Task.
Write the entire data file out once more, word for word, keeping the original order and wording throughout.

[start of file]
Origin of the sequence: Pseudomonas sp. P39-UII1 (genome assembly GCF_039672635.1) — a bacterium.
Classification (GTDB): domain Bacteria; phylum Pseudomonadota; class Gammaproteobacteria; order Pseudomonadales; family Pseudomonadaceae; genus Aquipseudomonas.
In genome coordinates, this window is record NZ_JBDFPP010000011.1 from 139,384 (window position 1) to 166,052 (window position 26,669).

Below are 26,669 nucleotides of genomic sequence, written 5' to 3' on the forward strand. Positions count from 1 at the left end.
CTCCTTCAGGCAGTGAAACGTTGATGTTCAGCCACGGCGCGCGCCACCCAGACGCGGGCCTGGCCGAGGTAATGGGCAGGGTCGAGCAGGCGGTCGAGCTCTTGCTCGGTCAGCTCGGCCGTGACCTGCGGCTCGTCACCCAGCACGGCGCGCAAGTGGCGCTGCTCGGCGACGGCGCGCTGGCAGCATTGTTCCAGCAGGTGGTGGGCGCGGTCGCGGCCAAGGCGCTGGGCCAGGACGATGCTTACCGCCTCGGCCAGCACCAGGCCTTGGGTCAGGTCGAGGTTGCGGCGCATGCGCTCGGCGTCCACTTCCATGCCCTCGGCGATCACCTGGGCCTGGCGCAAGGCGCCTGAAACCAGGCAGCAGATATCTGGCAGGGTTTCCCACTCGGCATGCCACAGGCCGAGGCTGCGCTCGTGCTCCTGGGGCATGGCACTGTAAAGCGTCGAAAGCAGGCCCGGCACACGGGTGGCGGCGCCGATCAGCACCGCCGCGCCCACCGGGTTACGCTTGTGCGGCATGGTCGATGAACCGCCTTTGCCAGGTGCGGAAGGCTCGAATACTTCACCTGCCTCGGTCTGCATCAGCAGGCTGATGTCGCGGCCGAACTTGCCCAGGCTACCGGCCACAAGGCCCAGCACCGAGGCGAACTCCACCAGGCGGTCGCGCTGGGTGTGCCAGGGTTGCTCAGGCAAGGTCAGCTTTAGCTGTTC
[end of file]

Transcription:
Origin of the sequence: Pseudomonas sp. P39-UII1 (genome assembly GCF_039672635.1) — a bacterium.
Classification (GTDB): domain Bacteria; phylum Pseudomonadota; class Gammaproteobacteria; order Pseudomonadales; family Pseudomonadaceae; genus Aquipseudomonas.
In genome coordinates, this window is record NZ_JBDFPP010000011.1 from 139,384 (window position 1) to 166,052 (window position 26,669).

Below are 26,669 nucleotides of genomic sequence, written 5' to 3' on the forward strand. Positions count from 1 at the left end.
CTCCTTCAGGCAGTGAAACGTTGATGTTCAGCCACGGCGCGCGCCACCCAGACGCGGGCCTGGCCGAGGTAATGGGCAGGGTCGAGCAGGCGGTCGAGCTCTTGCTCGGTCAGCTCGGCCGTGACCTGCGGCTCGTCACCCAGCACGGCGCGCAAGTGGCGCTGCTCGGCGACGGCGCGCTGGCAGCATTGTTCCAGCAGGTGGTGGGCGCGGTCGCGGCCAAGGCGCTGGGCCAGGACGATGCTTACCGCCTCGGCCAGCACCAGGCCTTGGGTCAGGTCGAGGTTGCGGCGCATGCGCTCGGCGTCCACTTCCATGCCCTCGGCGATCACCTGGGCCTGGCGCAAGGCGCCTGAAACCAGGCAGCAGATATCTGGCAGGGTTTCCCACTCGGCATGCCACAGGCCGAGGCTGCGCTCGTGCTCCTGGGGCATGGCACTGTAAAGCGTCGAAAGCAGGCCCGGCACACGGGTGGCGGCGCCGATCAGCACCGCCGCGCCCACCGGGTTACGCTTGTGCGGCATGGTCGATGAACCGCCTTTGCCAGGTGCGGAAGGCTCGAATACTTCACCTGCCTCGGTCTGCATCAGCAGGCTGATGTCGCGGCCGAACTTGCCCAGGCTACCGGCCACAAGGCCCAGCACCGAGGCGAACTCCACCAGGCGGTCGCGCTGGGTGTGCCAGGGTTGCTCAGGCAAGGTCAGCTTTAGCTGTTC